Wednesday, November 25, 2009
Salon.com has posted an analysis piece on how the 1949 Housing Act instigated sprawl growth and the negative impacts that have resulted from sprawl development patterns:
In 1949, President Harry Truman convinced Congress to break with the past and inject the federal government into process of developing cities and financing housing. The 1949 Housing Act expanded the availability of federal insurance for home mortgages, igniting the growth of new suburbs farther and farther from the centers of our cities.
Together with federal highway funds that came a few years later, the 1949 law started what we now describe as “suburban sprawl.” The two initiatives put Americans on the path of long commutes, heavy traffic, air pollution, water shortages, and a long-term increase in carbon dioxide emissions, which fuel global warming.
The short article goes on to describe how the "'General Motors' model of urban planning is officially bankrupt" and must be replaced with a more sustainable land use regulatory system:
Federal money and policy leadership help a lot. But the federal government has limited power to change local decisions governing land use and real estate development. A reversal of the ill effects of sprawl will take committed local officials who are willing to change land use policy and zoning even in the face of resistance. Architects, real estate developers, bankers, and city planners must collaborate to create vibrant urban spaces that meet consumers’ needs.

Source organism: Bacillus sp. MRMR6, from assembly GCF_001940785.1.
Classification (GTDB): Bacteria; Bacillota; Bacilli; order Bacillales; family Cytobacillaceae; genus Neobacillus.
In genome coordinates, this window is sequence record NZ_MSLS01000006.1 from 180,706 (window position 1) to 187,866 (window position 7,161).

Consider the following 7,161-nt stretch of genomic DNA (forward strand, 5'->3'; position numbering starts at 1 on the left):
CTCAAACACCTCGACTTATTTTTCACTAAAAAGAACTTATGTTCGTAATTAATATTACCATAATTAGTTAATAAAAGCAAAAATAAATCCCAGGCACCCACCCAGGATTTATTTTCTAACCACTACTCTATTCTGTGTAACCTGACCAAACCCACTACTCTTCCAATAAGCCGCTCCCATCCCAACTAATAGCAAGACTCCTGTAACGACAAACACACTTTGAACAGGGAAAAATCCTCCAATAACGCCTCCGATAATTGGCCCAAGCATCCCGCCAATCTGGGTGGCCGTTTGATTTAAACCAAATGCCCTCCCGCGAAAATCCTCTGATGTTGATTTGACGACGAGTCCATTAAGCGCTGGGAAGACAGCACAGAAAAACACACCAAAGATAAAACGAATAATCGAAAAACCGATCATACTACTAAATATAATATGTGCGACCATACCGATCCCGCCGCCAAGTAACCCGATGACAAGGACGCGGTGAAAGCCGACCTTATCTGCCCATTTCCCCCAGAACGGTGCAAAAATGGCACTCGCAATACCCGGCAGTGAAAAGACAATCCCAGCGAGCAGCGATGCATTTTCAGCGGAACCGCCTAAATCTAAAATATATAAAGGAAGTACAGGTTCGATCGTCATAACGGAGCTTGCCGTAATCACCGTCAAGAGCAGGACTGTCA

If this topic interests you and you'd like to know more about it, I recently published an article related to it with the Tennessee Law Review called "All Sprawled Out"--you can read it here.
Chad Emerson, Faulkner U.
This blog is an Amazon affiliate. Help support Land Use Prof Blog by making purchases through Amazon links on this site at no cost to you.
- Stephen Miller on New Arkansas law requires local governments to pay for a "takings" where certain "regulatory programs" reduce FMV by at least 20 percent
- Josh Galperin on New Arkansas law requires local governments to pay for a "takings" where certain "regulatory programs" reduce FMV by at least 20 percent
- Jesse Richardson on New Arkansas law requires local governments to pay for a "takings" where certain "regulatory programs" reduce FMV by at least 20 percent
- Jamie Baker Roskie on Uber Goes to the State House Seeking Preemption of Local Government Control
- Stephen R. Miller on Why are building inspectors so often on the take?
- Can UberPOOL Make Carpooling Cool?
- Are Earth Day cookies an endangered species?
- Fordham Urban Law Center's Sharing Economy | Sharing City Conference - April 24
- Land Use, Telescopes and Sacred Land in Paradise
- Tekle on Percent-for-Art Ordinances